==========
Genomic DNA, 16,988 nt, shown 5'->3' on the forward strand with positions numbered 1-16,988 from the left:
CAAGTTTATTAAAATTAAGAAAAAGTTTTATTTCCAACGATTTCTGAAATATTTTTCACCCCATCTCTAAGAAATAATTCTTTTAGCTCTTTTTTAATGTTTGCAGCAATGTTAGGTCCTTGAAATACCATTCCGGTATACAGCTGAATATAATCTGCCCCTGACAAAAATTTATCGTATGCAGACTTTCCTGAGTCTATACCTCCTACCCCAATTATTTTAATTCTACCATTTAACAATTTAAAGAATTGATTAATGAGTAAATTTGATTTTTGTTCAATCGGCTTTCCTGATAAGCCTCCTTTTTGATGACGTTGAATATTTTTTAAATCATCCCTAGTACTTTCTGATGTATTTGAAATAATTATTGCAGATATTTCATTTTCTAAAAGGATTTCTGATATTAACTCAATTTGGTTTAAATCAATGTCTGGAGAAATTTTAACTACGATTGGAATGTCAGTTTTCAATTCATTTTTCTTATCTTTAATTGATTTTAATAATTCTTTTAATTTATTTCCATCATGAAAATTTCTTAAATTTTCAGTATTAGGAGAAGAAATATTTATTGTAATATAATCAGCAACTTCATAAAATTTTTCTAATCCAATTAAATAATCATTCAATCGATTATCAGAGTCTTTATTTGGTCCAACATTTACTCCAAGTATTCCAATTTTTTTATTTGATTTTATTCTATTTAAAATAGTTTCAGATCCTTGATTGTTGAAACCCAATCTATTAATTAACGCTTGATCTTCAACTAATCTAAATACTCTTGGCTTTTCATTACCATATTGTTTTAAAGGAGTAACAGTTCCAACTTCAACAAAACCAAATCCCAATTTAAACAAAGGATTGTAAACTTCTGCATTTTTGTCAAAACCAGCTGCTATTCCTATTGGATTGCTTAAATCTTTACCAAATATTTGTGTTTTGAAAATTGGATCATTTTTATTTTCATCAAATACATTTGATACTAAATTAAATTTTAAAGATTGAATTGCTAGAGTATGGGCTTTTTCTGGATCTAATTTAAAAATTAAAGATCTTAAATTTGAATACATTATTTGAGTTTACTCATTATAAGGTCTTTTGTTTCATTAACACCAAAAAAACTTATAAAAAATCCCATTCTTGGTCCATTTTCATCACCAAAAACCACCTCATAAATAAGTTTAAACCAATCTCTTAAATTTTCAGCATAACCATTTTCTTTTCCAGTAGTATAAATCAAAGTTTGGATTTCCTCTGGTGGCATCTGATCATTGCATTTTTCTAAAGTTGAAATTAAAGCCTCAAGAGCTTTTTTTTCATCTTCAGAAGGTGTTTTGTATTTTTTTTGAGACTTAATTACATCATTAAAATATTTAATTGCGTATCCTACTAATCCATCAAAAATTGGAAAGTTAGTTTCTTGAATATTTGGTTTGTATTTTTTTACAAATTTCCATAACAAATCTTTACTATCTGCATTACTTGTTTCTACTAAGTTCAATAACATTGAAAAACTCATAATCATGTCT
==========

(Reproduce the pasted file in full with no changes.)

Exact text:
Genomic DNA, 16,988 nt, shown 5'->3' on the forward strand with positions numbered 1-16,988 from the left:
CAAGTTTATTAAAATTAAGAAAAAGTTTTATTTCCAACGATTTCTGAAATATTTTTCACCCCATCTCTAAGAAATAATTCTTTTAGCTCTTTTTTAATGTTTGCAGCAATGTTAGGTCCTTGAAATACCATTCCGGTATACAGCTGAATATAATCTGCCCCTGACAAAAATTTATCGTATGCAGACTTTCCTGAGTCTATACCTCCTACCCCAATTATTTTAATTCTACCATTTAACAATTTAAAGAATTGATTAATGAGTAAATTTGATTTTTGTTCAATCGGCTTTCCTGATAAGCCTCCTTTTTGATGACGTTGAATATTTTTTAAATCATCCCTAGTACTTTCTGATGTATTTGAAATAATTATTGCAGATATTTCATTTTCTAAAAGGATTTCTGATATTAACTCAATTTGGTTTAAATCAATGTCTGGAGAAATTTTAACTACGATTGGAATGTCAGTTTTCAATTCATTTTTCTTATCTTTAATTGATTTTAATAATTCTTTTAATTTATTTCCATCATGAAAATTTCTTAAATTTTCAGTATTAGGAGAAGAAATATTTATTGTAATATAATCAGCAACTTCATAAAATTTTTCTAATCCAATTAAATAATCATTCAATCGATTATCAGAGTCTTTATTTGGTCCAACATTTACTCCAAGTATTCCAATTTTTTTATTTGATTTTATTCTATTTAAAATAGTTTCAGATCCTTGATTGTTGAAACCCAATCTATTAATTAACGCTTGATCTTCAACTAATCTAAATACTCTTGGCTTTTCATTACCATATTGTTTTAAAGGAGTAACAGTTCCAACTTCAACAAAACCAAATCCCAATTTAAACAAAGGATTGTAAACTTCTGCATTTTTGTCAAAACCAGCTGCTATTCCTATTGGATTGCTTAAATCTTTACCAAATATTTGTGTTTTGAAAATTGGATCATTTTTATTTTCATCAAATACATTTGATACTAAATTAAATTTTAAAGATTGAATTGCTAGAGTATGGGCTTTTTCTGGATCTAATTTAAAAATTAAAGATCTTAAATTTGAATACATTATTTGAGTTTACTCATTATAAGGTCTTTTGTTTCATTAACACCAAAAAAACTTATAAAAAATCCCATTCTTGGTCCATTTTCATCACCAAAAACCACCTCATAAATAAGTTTAAACCAATCTCTTAAATTTTCAGCATAACCATTTTCTTTTCCAGTAGTATAAATCAAAGTTTGGATTTCCTCTGGTGGCATCTGATCATTGCATTTTTCTAAAGTTGAAATTAAAGCCTCAAGAGCTTTTTTTTCATCTTCAGAAGGTGTTTTGTATTTTTTTTGAGACTTAATTACATCATTAAAATATTTAATTGCGTATCCTACTAATCCATCAAAAATTGGAAAGTTAGTTTCTTGAATATTTGGTTTGTATTTTTTTACAAATTTCCATAACAAATCTTTACTATCTGCATTACTTGTTTCTACTAAGTTCAATAACATTGAAAAACTCATAATCATGTCT